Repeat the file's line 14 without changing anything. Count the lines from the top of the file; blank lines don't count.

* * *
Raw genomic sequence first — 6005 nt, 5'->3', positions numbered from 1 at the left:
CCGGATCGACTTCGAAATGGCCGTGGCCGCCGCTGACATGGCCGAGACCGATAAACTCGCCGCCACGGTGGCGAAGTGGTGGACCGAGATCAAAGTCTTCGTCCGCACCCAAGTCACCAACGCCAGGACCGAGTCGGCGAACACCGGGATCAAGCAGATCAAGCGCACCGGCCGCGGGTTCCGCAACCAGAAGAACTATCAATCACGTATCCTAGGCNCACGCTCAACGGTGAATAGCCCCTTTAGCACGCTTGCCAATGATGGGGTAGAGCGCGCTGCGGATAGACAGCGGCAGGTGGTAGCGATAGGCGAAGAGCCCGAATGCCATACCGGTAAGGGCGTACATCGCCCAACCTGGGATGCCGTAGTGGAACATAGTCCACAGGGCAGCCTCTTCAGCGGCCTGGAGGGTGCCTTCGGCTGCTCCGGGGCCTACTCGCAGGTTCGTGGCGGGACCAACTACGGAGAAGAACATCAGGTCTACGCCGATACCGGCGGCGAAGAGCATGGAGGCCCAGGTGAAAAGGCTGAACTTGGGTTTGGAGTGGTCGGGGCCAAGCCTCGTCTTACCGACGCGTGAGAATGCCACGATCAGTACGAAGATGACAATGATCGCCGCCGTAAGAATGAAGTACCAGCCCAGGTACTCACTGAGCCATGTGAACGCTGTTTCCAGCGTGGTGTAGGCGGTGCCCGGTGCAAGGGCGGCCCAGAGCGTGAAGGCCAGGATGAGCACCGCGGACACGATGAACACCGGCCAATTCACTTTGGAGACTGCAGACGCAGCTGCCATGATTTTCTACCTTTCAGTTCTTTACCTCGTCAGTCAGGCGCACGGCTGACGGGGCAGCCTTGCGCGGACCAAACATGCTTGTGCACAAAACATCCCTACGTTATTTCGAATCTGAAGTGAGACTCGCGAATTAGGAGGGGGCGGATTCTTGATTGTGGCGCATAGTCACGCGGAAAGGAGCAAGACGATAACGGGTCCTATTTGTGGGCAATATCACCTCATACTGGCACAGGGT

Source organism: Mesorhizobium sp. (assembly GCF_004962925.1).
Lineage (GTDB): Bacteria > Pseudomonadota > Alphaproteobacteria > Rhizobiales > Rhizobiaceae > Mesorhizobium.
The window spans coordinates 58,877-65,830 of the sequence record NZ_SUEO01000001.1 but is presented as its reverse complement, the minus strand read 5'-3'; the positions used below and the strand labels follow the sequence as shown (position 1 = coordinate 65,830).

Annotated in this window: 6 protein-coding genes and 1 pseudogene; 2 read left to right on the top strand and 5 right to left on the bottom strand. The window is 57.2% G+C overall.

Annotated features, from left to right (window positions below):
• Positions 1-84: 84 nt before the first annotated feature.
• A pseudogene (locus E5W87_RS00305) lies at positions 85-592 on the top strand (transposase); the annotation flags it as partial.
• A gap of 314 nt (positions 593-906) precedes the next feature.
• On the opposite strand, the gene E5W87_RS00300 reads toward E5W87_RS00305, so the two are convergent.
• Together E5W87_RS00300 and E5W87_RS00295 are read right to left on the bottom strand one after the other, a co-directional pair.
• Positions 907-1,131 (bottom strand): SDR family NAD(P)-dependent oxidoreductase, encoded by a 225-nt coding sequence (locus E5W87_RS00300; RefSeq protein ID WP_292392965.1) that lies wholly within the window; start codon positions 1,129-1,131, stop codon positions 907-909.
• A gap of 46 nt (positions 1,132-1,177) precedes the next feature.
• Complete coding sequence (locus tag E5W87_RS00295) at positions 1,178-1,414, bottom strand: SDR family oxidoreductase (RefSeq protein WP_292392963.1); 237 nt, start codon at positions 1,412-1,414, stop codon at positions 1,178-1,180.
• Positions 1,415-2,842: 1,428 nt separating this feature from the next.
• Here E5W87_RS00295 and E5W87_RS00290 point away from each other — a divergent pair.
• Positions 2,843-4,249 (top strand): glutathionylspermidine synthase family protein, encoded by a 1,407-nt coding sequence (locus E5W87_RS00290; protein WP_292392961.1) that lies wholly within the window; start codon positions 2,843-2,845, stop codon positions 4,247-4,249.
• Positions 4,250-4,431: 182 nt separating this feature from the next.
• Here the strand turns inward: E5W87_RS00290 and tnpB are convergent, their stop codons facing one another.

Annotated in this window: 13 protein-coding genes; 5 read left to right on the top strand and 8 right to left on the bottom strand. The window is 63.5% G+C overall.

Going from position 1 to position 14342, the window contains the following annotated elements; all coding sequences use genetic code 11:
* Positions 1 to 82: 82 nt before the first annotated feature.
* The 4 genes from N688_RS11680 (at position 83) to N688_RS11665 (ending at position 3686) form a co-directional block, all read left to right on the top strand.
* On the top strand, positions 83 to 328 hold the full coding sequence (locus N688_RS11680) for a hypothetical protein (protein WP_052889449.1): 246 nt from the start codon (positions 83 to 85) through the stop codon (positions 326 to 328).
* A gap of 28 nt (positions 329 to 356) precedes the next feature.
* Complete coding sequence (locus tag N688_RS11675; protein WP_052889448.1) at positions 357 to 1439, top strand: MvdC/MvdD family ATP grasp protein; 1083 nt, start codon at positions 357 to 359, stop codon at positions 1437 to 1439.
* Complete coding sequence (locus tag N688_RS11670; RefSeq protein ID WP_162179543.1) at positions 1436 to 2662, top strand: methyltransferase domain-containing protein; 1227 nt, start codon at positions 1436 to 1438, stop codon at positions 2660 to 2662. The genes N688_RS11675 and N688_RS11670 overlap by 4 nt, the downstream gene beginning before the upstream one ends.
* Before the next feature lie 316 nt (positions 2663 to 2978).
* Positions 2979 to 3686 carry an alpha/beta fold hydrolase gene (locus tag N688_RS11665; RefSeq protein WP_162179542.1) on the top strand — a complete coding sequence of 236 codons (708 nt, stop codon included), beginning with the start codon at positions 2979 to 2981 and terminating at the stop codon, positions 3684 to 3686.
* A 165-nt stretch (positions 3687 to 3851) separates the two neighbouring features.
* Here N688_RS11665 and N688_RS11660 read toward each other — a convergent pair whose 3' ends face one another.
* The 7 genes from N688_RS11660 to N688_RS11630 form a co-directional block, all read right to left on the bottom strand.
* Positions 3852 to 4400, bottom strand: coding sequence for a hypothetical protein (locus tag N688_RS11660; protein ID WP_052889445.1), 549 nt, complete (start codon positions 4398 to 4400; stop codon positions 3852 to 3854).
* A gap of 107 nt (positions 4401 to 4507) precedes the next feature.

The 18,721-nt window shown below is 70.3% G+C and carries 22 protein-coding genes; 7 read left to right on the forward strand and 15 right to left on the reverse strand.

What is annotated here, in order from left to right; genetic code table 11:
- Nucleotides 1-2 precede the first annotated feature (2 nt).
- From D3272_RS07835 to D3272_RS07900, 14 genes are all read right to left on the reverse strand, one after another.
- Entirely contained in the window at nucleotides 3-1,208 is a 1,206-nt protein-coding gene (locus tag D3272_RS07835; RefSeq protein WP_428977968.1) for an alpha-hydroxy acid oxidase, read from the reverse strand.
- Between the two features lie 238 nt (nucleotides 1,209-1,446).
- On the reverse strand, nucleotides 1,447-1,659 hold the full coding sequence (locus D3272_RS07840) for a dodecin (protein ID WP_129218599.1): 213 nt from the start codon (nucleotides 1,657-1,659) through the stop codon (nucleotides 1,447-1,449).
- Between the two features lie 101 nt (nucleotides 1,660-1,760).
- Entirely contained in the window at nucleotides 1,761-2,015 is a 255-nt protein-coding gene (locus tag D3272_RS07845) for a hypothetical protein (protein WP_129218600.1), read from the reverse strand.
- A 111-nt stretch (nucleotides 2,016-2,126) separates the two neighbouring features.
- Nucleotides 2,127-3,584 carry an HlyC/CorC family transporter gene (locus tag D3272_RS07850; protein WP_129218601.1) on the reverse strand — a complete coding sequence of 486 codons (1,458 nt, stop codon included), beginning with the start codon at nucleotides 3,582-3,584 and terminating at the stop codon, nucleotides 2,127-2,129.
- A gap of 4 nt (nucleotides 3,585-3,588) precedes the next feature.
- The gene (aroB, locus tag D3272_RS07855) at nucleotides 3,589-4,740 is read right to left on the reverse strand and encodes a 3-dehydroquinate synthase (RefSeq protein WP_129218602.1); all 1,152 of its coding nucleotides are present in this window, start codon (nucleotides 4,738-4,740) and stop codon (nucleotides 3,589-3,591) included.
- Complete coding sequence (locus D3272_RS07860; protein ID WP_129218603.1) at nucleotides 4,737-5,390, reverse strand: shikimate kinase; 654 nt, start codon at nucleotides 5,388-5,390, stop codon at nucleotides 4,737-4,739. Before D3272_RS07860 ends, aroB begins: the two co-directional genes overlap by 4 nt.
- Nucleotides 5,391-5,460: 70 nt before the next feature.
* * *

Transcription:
• A gap of 46 nt (positions 1,132-1,177) precedes the next feature.